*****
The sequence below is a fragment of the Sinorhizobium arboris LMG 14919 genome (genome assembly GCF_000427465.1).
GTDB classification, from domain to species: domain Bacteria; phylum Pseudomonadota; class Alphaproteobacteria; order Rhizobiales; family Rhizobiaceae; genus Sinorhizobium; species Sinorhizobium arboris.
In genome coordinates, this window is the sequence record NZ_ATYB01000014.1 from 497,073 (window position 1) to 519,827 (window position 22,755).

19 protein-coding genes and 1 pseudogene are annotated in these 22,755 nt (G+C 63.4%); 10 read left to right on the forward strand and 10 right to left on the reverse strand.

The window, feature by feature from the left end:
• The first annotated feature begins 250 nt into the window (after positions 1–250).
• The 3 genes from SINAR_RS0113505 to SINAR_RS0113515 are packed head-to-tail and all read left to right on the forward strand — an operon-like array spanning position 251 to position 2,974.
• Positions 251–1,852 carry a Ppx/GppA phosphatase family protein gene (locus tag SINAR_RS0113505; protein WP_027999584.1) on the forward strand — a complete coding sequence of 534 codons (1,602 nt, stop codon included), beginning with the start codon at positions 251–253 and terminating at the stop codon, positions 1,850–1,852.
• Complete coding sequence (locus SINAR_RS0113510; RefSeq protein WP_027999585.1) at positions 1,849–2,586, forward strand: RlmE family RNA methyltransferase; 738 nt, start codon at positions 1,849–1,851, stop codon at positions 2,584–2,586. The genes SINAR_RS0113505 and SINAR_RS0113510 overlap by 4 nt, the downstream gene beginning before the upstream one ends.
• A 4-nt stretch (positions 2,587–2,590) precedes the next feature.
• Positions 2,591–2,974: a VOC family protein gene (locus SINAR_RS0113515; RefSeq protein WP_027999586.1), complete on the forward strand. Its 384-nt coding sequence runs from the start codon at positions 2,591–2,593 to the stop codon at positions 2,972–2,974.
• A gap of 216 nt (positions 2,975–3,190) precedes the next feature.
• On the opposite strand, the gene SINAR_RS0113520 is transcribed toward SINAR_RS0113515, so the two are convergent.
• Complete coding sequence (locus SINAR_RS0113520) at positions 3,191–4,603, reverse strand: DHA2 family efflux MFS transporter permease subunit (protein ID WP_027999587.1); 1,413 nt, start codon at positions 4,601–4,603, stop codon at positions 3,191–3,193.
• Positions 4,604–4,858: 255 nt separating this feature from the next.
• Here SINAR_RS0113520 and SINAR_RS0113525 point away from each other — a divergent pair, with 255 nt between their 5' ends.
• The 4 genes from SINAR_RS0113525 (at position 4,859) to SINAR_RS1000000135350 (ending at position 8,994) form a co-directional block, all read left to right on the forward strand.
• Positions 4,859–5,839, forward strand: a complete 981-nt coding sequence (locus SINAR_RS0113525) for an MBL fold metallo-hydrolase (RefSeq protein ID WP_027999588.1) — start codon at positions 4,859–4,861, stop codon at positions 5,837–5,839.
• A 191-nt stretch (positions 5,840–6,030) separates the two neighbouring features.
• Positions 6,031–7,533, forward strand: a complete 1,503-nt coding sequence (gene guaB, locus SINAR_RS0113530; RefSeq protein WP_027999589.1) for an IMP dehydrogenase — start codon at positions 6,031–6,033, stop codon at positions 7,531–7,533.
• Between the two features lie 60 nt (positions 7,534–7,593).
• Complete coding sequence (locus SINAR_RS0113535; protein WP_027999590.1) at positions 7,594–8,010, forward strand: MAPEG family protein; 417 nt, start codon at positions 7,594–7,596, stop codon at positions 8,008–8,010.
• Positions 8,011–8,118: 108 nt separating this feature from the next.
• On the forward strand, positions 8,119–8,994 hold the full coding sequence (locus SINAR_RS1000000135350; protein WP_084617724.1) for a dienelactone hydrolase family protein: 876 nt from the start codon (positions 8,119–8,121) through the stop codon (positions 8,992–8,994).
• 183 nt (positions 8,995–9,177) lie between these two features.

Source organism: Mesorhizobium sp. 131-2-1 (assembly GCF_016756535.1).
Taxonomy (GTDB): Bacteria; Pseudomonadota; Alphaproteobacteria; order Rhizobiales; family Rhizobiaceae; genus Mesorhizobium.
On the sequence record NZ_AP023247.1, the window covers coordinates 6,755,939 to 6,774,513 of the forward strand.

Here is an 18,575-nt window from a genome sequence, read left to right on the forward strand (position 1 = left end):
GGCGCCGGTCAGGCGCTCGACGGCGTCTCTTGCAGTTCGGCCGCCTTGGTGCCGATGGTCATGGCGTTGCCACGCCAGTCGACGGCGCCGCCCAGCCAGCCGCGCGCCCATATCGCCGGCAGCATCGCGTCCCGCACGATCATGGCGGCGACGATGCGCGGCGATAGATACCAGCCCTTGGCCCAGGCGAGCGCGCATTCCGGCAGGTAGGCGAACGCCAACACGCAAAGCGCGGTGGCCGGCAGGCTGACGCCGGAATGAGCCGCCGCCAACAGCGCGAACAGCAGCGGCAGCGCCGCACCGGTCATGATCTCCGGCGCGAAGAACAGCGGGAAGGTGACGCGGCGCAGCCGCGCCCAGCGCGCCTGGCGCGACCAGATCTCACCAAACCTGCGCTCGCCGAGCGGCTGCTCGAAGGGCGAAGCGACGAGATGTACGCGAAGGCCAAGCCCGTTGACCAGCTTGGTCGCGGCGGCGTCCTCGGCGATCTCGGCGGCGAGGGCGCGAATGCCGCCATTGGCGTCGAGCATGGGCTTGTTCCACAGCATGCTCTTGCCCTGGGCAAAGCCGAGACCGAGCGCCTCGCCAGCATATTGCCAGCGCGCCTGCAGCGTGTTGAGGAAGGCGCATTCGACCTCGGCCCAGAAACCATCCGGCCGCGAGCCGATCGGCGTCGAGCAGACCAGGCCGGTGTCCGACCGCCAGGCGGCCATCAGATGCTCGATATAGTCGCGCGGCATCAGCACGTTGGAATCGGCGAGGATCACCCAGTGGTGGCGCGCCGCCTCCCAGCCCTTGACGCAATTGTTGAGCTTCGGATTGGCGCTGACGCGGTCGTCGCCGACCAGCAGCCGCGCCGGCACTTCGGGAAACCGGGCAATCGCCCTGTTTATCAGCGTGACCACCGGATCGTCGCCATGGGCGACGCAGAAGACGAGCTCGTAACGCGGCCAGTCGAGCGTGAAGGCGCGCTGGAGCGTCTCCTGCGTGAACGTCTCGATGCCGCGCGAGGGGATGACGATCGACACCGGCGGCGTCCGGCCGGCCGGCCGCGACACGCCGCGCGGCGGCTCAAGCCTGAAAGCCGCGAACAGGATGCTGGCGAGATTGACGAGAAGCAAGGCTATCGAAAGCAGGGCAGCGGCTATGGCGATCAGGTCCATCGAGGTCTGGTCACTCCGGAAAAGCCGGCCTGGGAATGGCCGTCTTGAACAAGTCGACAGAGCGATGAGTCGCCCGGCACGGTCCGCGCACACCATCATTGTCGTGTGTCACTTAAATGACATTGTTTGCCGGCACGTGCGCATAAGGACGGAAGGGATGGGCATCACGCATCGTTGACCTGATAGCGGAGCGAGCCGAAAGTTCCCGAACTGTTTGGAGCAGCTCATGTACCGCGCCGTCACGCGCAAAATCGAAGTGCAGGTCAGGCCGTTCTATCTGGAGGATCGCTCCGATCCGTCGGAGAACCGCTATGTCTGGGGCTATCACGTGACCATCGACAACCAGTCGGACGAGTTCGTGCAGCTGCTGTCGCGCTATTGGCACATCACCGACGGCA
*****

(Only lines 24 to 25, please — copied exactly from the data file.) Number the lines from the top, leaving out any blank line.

• On the forward strand, positions 8,119–8,994 hold the full coding sequence (locus SINAR_RS1000000135350; protein WP_084617724.1) for a dienelactone hydrolase family protein: 876 nt from the start codon (positions 8,119–8,121) through the stop codon (positions 8,992–8,994).
• 183 nt (positions 8,995–9,177) lie between these two features.